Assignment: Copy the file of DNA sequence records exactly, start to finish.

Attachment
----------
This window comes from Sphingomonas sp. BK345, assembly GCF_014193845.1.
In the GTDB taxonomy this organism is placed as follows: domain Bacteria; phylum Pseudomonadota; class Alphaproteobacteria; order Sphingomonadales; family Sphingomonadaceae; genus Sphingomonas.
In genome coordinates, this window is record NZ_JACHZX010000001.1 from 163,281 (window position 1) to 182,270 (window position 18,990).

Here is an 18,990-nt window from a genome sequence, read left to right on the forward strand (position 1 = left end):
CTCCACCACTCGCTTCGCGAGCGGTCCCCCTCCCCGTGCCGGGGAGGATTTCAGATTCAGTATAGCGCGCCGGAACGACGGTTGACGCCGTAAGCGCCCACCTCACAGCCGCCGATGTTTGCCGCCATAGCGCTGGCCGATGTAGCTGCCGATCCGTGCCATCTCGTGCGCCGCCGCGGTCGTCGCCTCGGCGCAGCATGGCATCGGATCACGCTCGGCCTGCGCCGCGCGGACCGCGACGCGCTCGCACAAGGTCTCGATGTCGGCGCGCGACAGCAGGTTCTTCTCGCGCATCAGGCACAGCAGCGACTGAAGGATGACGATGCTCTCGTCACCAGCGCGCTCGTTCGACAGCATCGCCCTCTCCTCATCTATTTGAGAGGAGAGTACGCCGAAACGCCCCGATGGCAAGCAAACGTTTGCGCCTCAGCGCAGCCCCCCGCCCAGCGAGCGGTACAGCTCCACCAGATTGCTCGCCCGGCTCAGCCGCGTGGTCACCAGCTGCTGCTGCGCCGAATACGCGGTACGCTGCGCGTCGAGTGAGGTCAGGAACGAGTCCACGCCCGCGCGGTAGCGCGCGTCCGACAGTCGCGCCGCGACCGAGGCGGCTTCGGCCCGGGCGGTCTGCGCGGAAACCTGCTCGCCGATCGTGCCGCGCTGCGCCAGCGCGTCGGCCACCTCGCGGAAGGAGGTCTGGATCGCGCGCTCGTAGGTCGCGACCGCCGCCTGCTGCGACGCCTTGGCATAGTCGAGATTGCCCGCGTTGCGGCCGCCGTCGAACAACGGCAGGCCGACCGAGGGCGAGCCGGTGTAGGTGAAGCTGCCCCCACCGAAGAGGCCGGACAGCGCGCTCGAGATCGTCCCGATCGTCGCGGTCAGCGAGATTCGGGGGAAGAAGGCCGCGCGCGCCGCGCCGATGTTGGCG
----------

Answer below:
This window comes from Sphingomonas sp. BK345, assembly GCF_014193845.1.
In the GTDB taxonomy this organism is placed as follows: domain Bacteria; phylum Pseudomonadota; class Alphaproteobacteria; order Sphingomonadales; family Sphingomonadaceae; genus Sphingomonas.
In genome coordinates, this window is record NZ_JACHZX010000001.1 from 163,281 (window position 1) to 182,270 (window position 18,990).

Here is an 18,990-nt window from a genome sequence, read left to right on the forward strand (position 1 = left end):
CTCCACCACTCGCTTCGCGAGCGGTCCCCCTCCCCGTGCCGGGGAGGATTTCAGATTCAGTATAGCGCGCCGGAACGACGGTTGACGCCGTAAGCGCCCACCTCACAGCCGCCGATGTTTGCCGCCATAGCGCTGGCCGATGTAGCTGCCGATCCGTGCCATCTCGTGCGCCGCCGCGGTCGTCGCCTCGGCGCAGCATGGCATCGGATCACGCTCGGCCTGCGCCGCGCGGACCGCGACGCGCTCGCACAAGGTCTCGATGTCGGCGCGCGACAGCAGGTTCTTCTCGCGCATCAGGCACAGCAGCGACTGAAGGATGACGATGCTCTCGTCACCAGCGCGCTCGTTCGACAGCATCGCCCTCTCCTCATCTATTTGAGAGGAGAGTACGCCGAAACGCCCCGATGGCAAGCAAACGTTTGCGCCTCAGCGCAGCCCCCCGCCCAGCGAGCGGTACAGCTCCACCAGATTGCTCGCCCGGCTCAGCCGCGTGGTCACCAGCTGCTGCTGCGCCGAATACGCGGTACGCTGCGCGTCGAGTGAGGTCAGGAACGAGTCCACGCCCGCGCGGTAGCGCGCGTCCGACAGTCGCGCCGCGACCGAGGCGGCTTCGGCCCGGGCGGTCTGCGCGGAAACCTGCTCGCCGATCGTGCCGCGCTGCGCCAGCGCGTCGGCCACCTCGCGGAAGGAGGTCTGGATCGCGCGCTCGTAGGTCGCGACCGCCGCCTGCTGCGACGCCTTGGCATAGTCGAGATTGCCCGCGTTGCGGCCGCCGTCGAACAACGGCAGGCCGACCGAGGGCGAGCCGGTGTAGGTGAAGCTGCCCCCACCGAAGAGGCCGGACAGCGCGCTCGAGATCGTCCCGATCGTCGCGGTCAGCGAGATTCGGGGGAAGAAGGCCGCGCGCGCCGCGCCGATGTTGGCG